I was reviewing the Dividends section of my SGXCafe portfolio and was happy to see the dividends to be collected these few months from various stocks and ETFs. They are more than the amounts I collected the same time last year and I’m pleased with the progress we have made. Slow and steady but definitely on an upwards trend. Let’s have a look at the dividends we received in Feb 2017.
- SPDR STI ETF (ES3): S$281
- Parkway Life REIT (C2PU): S$24
- CapitaCommercial Trust (C61U): S$155
Dividend income for Feb 2017: S$460
Last year in Feb 2016, our dividend income was S$431. Which means there has been an increase of about 6.73%. Not bad considering we have only increased our position in the SPDR STI ETF (ES3) via manual purchases and automatic investments (Maybank Kim Eng Monthly Investment Plan).
It’s the end of the month and I will be updating our portfolio, net worth and expense figures on the blog soon. This has become a monthly exercise for me and I quite enjoy the routine, especially when the values have increased from the previous month. In any case, it’s always useful to monitor and track your progress in these areas regularly, whether for the better or for the worst. It would give you a good idea of where you are headed and whether adjustments or changes to your investing strategy, work & lifestyle will need to be made.
Anyway, I have been thinking about some of the topics that I can write about. And one that has surfaced recently in relation to the empowerment of women is due to a number of posts from our local bloggers:
- Cheerful Egg: Upcoming Event: The Future Is Female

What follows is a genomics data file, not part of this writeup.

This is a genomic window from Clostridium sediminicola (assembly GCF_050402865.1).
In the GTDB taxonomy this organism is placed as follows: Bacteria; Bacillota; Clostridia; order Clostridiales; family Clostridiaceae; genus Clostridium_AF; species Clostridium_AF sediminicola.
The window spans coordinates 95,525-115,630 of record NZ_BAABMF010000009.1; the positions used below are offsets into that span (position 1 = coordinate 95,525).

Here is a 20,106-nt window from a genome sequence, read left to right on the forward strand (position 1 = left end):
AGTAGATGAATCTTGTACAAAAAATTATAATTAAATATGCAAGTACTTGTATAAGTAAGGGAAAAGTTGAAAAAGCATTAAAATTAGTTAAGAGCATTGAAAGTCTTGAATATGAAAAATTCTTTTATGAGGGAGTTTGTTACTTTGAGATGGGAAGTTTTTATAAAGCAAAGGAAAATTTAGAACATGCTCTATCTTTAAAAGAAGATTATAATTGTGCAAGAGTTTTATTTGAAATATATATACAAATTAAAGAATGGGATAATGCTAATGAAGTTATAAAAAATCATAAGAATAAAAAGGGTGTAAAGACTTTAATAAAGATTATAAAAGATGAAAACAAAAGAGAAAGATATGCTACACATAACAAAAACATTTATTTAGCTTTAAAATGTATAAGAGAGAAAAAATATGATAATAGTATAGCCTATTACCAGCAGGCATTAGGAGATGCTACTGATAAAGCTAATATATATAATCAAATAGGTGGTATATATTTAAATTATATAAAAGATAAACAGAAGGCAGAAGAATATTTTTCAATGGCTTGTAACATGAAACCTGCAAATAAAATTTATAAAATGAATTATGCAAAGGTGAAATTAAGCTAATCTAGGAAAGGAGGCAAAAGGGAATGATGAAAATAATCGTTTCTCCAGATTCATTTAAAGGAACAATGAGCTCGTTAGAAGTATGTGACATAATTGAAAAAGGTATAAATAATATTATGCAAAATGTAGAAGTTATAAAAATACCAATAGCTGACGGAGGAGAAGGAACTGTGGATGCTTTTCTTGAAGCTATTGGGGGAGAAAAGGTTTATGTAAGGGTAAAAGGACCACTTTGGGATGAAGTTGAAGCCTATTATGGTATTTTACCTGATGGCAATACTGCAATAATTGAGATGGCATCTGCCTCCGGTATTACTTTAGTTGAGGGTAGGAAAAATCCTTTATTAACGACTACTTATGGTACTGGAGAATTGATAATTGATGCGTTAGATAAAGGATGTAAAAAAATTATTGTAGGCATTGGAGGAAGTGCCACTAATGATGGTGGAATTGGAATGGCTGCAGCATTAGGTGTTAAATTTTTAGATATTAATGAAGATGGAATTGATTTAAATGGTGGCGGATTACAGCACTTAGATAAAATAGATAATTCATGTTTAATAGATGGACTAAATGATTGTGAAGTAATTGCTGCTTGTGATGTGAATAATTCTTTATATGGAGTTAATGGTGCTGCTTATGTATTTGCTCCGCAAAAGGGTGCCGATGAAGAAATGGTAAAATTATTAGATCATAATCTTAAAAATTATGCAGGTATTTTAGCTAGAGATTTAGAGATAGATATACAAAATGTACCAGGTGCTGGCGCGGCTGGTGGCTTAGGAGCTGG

- Turtle Investor: The Future Is Female Conference: Ticket Giveaway + Discount Code
- Sg Young Investment: The Future Is Female Conference – A Women-only personal finance, empowerment and lifestyle conference
It’s about The Future Is Female Conference taking place on Sat 8 Apr 2017, which is organised by the The New Savvy and supported by the Singapore Exchange (SGX). You can refer to the conference website and blog posts above for more details.
I am always supportive of efforts to encourage the empowerment of women. But I must admit that I’m not a big fan of conferences. The ticket price for The Future Is Female Conference is quite high at about S$200 even after applying the promotion code. The 45 mins timeslot for each session of a wide range of topics is tight and I doubt you can get much depth of discussion. The list of speakers is long, impressive and features successful male & female executives, professionals, entrepreneurs etc.
Which makes you wonder how much time does each of them get to speak and draw on their unique experiences. Unless you apply a panel discussion format, which might cause the conference to become a networking session. The conference is targeted at women that find it challenging to manage their personal finances and investments or have no idea where to even start. I actually find the agenda items & topics to be relevant & useful but I struggle to understand how the speakers and their backgrounds fit into them. These speakers are likely to have high levels of personal motivation and drive to get to where they currently are. Even more so if they have experienced tough failures along the way. Would the conference attendees relate to them? Especially when chances are the conference attendees will likely come from a variety of backgrounds with different experiences. Sadly, I would never know.
I believe strongly in the empowerment of women and I’m disappointed to be locked out of such conversations that would have offered valuable insights into how women think and approach their personal finances, investments, careers, businesses and families. Things that I could have learnt and improved on as I continue to find ways to support my wife in her life, career & endeavours in this increasingly hostile world. Plus I might need even more help when we set up a family in the future. I have recommended this conference to my wife and her female colleagues & friends but the level of interest is low. After all, why would they pay S$200 to attend a full-day conference on a precious weekend to learn about things they can read online with people they might never meet again. More importantly, how can I successfully recommend a product from a provider that doesn’t seem to welcome me as a customer?